Jump to ContentJump to Main Navigation
The Sources of Intentionality$
Users without a subscription are not able to see the full content.

Uriah Kriegel

Print publication date: 2011

Print ISBN-13: 9780199742974

Published to Oxford Scholarship Online: September 2011

DOI: 10.1093/acprof:oso/9780199742974.001.0001

Show Summary Details
Page of

PRINTED FROM OXFORD SCHOLARSHIP ONLINE (www.oxfordscholarship.com). (c) Copyright Oxford University Press, 2019. All Rights Reserved. An individual user may print out a PDF of a single chapter of a monograph in OSO for personal use. date: 22 September 2019

The Nature of Experiential Intentionality

The Nature of Experiential Intentionality

I. A Higher-Order Tracking Theory

Chapter:
(p.67) 2 The Nature of Experiential Intentionality
Source:
The Sources of Intentionality
Author(s):

Uriah Kriegel

Publisher:
Oxford University Press
DOI:10.1093/acprof:oso/9780199742974.003.0002

Developing a philosophical account of experiential intentionality requires answering the following question: For any mental state x and property F, what would make it the case that F figures in the experiential-intentional content of x? This chapters discuss tracking accounts of experiential intentionality (Section 2.1), goes on to argue against such accounts (Section 2.2), and then formulates and defends a higher-order tracking theory (Section 2.3), before closing with some objections and replies (Section 2.4). According to the higher-order tracking theory, a property F figures in the experiential-intentional content of a state x just in case x is suitably higher-order tracked to track F. What this exactly means becomes clearer in the course of the chapter. The overall thesis of this chapter is that although the standard tracking theory is rather implausible, the higher-order tracking theory is quite plausible.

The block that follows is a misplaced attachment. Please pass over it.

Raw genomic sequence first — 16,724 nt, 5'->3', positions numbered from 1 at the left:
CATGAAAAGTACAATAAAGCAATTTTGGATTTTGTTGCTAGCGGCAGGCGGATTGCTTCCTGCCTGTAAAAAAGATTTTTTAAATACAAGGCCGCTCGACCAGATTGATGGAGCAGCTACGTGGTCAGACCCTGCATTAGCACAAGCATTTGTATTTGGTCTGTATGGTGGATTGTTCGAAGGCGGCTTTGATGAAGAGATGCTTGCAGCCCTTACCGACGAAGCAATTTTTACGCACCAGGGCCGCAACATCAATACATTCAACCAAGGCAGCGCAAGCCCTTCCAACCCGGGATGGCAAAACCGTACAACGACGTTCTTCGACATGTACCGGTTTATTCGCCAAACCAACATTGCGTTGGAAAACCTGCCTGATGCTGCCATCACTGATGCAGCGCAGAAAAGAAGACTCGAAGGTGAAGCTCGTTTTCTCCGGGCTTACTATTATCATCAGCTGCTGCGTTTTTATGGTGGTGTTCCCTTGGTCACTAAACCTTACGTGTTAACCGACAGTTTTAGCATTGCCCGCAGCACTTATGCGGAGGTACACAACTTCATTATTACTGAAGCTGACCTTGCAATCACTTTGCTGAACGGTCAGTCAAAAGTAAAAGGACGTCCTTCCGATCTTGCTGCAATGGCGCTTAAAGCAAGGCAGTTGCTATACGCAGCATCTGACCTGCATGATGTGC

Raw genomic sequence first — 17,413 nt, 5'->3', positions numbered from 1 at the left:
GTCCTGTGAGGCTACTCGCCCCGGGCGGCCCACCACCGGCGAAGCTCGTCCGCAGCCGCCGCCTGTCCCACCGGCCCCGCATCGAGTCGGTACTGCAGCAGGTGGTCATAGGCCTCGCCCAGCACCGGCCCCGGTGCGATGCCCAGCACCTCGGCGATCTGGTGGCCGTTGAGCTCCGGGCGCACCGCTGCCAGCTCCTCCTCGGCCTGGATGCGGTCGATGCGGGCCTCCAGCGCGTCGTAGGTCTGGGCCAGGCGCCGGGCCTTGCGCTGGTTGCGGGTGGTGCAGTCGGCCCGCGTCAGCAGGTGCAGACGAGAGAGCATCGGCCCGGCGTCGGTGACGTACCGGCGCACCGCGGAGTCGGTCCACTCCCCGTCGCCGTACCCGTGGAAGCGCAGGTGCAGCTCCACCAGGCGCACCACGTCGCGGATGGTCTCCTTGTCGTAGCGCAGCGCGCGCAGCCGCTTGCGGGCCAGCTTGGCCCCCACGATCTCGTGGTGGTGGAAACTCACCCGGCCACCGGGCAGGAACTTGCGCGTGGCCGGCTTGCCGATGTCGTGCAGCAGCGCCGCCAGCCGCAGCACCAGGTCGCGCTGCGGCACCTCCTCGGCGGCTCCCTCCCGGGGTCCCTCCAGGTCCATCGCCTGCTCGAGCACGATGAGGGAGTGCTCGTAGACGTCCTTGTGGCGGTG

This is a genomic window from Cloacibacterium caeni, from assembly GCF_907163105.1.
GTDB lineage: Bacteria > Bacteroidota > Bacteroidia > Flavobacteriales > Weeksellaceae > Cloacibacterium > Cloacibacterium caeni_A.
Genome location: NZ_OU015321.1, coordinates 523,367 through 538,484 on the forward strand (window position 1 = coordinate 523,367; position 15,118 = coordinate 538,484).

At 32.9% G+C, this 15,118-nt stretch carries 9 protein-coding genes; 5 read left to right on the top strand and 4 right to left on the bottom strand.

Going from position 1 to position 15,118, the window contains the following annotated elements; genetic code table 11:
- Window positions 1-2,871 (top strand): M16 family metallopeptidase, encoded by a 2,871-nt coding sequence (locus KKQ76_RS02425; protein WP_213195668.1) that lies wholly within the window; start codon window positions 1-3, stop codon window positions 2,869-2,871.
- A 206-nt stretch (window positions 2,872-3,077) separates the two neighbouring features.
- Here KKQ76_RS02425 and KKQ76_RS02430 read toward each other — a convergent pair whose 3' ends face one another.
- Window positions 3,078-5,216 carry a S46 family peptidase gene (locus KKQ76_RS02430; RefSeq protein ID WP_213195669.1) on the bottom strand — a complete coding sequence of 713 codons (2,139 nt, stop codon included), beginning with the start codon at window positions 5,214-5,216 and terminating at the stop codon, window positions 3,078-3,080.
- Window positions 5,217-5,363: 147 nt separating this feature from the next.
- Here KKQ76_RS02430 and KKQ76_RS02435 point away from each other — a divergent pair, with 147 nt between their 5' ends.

Keywords:   experiential intentionality, tracking, higher-rrder theory, mental representation, informational semantics, self-representationalism

Oxford Scholarship Online requires a subscription or purchase to access the full text of books within the service. Public users can however freely search the site and view the abstracts and keywords for each book and chapter.

Please, subscribe or login to access full text content.

If you think you should have access to this title, please contact your librarian.

To troubleshoot, please check our FAQs , and if you can't find the answer there, please contact us .